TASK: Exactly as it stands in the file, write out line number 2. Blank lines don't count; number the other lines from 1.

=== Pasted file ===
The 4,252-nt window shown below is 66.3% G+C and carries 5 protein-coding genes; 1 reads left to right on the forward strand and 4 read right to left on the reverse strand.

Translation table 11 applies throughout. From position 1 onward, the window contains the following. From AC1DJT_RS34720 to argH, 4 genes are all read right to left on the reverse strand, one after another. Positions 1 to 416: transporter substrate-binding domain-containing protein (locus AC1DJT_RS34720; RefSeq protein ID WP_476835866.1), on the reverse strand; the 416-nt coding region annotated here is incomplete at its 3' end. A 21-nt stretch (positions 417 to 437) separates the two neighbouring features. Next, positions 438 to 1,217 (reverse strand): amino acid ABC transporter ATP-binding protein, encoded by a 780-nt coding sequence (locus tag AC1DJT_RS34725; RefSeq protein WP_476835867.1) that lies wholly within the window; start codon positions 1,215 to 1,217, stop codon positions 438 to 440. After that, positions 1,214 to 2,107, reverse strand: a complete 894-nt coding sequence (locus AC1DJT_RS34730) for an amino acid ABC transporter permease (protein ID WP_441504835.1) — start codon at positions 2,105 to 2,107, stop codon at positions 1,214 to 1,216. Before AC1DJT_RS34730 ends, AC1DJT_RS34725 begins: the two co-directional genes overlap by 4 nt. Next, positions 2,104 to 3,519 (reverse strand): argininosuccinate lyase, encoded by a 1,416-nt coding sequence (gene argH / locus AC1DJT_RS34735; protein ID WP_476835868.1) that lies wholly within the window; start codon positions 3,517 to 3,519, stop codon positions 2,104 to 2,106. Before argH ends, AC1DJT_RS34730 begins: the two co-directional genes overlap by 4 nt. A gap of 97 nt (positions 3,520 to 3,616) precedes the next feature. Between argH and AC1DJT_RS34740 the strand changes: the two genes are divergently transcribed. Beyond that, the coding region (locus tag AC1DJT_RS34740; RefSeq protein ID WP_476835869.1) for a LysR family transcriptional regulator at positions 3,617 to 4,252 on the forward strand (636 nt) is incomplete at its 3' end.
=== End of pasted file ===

Translation table 11 applies throughout. From position 1 onward, the window contains the following. From AC1DJT_RS34720 to argH, 4 genes are all read right to left on the reverse strand, one after another. Positions 1 to 416: transporter substrate-binding domain-containing protein (locus AC1DJT_RS34720; RefSeq protein ID WP_476835866.1), on the reverse strand; the 416-nt coding region annotated here is incomplete at its 3' end. A 21-nt stretch (positions 417 to 437) separates the two neighbouring features. Next, positions 438 to 1,217 (reverse strand): amino acid ABC transporter ATP-binding protein, encoded by a 780-nt coding sequence (locus tag AC1DJT_RS34725; RefSeq protein WP_476835867.1) that lies wholly within the window; start codon positions 1,215 to 1,217, stop codon positions 438 to 440. After that, positions 1,214 to 2,107, reverse strand: a complete 894-nt coding sequence (locus AC1DJT_RS34730) for an amino acid ABC transporter permease (protein ID WP_441504835.1) — start codon at positions 2,105 to 2,107, stop codon at positions 1,214 to 1,216. Before AC1DJT_RS34730 ends, AC1DJT_RS34725 begins: the two co-directional genes overlap by 4 nt. Next, positions 2,104 to 3,519 (reverse strand): argininosuccinate lyase, encoded by a 1,416-nt coding sequence (gene argH / locus AC1DJT_RS34735; protein ID WP_476835868.1) that lies wholly within the window; start codon positions 3,517 to 3,519, stop codon positions 2,104 to 2,106. Before argH ends, AC1DJT_RS34730 begins: the two co-directional genes overlap by 4 nt. A gap of 97 nt (positions 3,520 to 3,616) precedes the next feature. Between argH and AC1DJT_RS34740 the strand changes: the two genes are divergently transcribed. Beyond that, the coding region (locus tag AC1DJT_RS34740; RefSeq protein ID WP_476835869.1) for a LysR family transcriptional regulator at positions 3,617 to 4,252 on the forward strand (636 nt) is incomplete at its 3' end.